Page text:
Contact Lenses Silver City NM

This page provides relevant content and local businesses that can help with your search for information on Contact Lenses. You will find informative articles about Contact Lenses, including "Contact Lense Materials, Types, History, Care and Wearing Tips". Below you will also find local businesses that may provide the products or services you are looking for. Please scroll down to find the local resources in Silver City, NM that can help answer your questions about Contact Lenses.

Neal L Apple
(575) 538-3721
1210 E 32nd St
Silver City, NM
Specialty
Ophthalmology

Data Provided By:
MichaelW. Coon,O.D.
(505) 538-2994
Box 2329
Silver City, NM
 
JohnL. Van Kesteren,O.D.
(505) 388-2020
119 N Cheyenne Street
Silver City, NM
 
MelissaKay Woodard,O.D.
PO Box 1601
Silver City, NM
 
Wal-mart Stores East Lp
(505) 388-3113
2501 Highway 180 E
Silver City, NM
Services
Optometrist

Dr.Jason Bratcher
(505) 538-2994
611 North Hudson Street
Silver City, NM
Gender
M
Speciality
Optometrist
General Information
Accepting New Patients: Yes
RateMD Rating
4.2, out of 5 based on 5, reviews.

Data Provided By:
RhondaK. Van Dran,O.D.
(505) 388-2020
119 N Cheyenne Street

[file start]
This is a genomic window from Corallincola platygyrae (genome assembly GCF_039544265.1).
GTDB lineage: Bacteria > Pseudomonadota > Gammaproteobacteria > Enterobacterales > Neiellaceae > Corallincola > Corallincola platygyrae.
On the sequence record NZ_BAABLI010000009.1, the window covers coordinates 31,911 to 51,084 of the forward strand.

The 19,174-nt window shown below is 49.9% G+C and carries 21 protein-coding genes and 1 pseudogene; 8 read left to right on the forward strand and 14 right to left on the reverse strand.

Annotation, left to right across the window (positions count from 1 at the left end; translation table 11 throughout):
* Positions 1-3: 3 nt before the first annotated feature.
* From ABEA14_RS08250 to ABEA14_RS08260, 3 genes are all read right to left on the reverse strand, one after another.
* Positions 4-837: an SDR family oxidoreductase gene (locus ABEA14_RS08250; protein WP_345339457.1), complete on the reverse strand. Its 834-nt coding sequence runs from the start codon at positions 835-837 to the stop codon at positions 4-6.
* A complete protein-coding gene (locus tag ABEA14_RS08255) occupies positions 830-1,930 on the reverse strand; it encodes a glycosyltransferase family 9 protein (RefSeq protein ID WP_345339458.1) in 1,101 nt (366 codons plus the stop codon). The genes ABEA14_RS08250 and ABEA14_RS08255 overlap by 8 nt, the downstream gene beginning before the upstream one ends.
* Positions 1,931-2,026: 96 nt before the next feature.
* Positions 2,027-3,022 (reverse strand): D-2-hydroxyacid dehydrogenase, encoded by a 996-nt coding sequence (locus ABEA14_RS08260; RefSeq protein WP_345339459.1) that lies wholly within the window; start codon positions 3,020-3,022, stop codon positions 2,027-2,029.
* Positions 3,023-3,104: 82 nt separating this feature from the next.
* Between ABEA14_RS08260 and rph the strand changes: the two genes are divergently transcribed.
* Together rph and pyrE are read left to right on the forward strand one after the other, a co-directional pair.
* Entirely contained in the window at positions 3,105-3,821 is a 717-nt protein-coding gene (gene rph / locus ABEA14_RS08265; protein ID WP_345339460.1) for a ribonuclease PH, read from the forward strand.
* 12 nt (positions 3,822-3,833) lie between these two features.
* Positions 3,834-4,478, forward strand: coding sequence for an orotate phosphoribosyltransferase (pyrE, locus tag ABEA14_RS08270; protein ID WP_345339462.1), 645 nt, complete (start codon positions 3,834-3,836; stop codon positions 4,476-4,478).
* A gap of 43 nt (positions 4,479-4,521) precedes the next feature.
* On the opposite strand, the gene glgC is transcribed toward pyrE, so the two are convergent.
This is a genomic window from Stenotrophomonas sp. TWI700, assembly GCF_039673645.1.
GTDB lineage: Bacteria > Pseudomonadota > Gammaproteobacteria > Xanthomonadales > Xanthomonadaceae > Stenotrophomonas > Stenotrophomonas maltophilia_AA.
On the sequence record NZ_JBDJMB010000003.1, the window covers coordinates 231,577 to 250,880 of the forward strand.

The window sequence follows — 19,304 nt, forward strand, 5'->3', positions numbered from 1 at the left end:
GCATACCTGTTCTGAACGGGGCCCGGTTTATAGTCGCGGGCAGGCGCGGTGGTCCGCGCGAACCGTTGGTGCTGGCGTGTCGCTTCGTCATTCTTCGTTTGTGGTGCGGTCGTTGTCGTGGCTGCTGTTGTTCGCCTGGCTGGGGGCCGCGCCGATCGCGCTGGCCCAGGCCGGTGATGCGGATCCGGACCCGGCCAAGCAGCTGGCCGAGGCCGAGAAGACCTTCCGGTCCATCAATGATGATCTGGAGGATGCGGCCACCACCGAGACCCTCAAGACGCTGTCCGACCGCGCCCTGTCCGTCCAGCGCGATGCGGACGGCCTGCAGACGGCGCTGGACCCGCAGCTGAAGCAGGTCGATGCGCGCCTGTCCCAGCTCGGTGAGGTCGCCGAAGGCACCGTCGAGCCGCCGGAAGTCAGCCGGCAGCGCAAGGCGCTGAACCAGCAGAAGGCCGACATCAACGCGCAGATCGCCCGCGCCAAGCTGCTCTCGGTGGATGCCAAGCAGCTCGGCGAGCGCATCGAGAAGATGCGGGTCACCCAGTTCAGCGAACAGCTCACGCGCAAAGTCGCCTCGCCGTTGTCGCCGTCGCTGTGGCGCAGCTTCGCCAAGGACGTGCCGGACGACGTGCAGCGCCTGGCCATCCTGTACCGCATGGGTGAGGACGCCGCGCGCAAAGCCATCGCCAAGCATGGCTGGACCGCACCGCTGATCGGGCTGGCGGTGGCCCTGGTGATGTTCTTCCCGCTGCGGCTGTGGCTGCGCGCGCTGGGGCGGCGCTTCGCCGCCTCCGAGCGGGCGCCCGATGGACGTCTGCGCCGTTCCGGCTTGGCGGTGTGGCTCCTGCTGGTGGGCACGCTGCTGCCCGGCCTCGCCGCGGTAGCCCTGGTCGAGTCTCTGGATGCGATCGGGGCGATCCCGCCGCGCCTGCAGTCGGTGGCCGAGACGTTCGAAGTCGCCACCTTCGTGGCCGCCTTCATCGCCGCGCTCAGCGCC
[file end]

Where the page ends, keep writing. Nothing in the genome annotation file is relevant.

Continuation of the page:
Silver City, NM
 
JasonA. Bratcher,O.D.
(505) 538-2994
1024 North Hudson
Silver City, NM
 
Alvernon Optical Inc
(505) 538-2770
1212 E 32nd St
Silver City, NM
Services
Optometrist

Michael W Coon OD
(505) 538-2994
1024 N Hudson St
Silver City, NM
Services
Optometrist

Data Provided By:

Contact Lense Materials, Types, History, Care and Wearing Tips

Many are surprised to learn that contact lenses have been around since the late 1920's. However they were made entirely of glass, and covered the entire eye, not just the cornea as they do today. This was uncomfortable to say the least! Even by the 1970's, contact lenses were made of a hard plastic that made it impossible for a patient's eye to receive oxygen to "breathe". The cornea needs to take in oxygen, expel carbon dioxide, and remain wet to function comfortably and properly.

During the 1970's though, new materials were developed for contacts that allowed them to breathe (gas permeable), and function well in a wet environment (hydrophilic). Contact lenses are now quite popular, worn by approximately 30 million people in the USA alone ...

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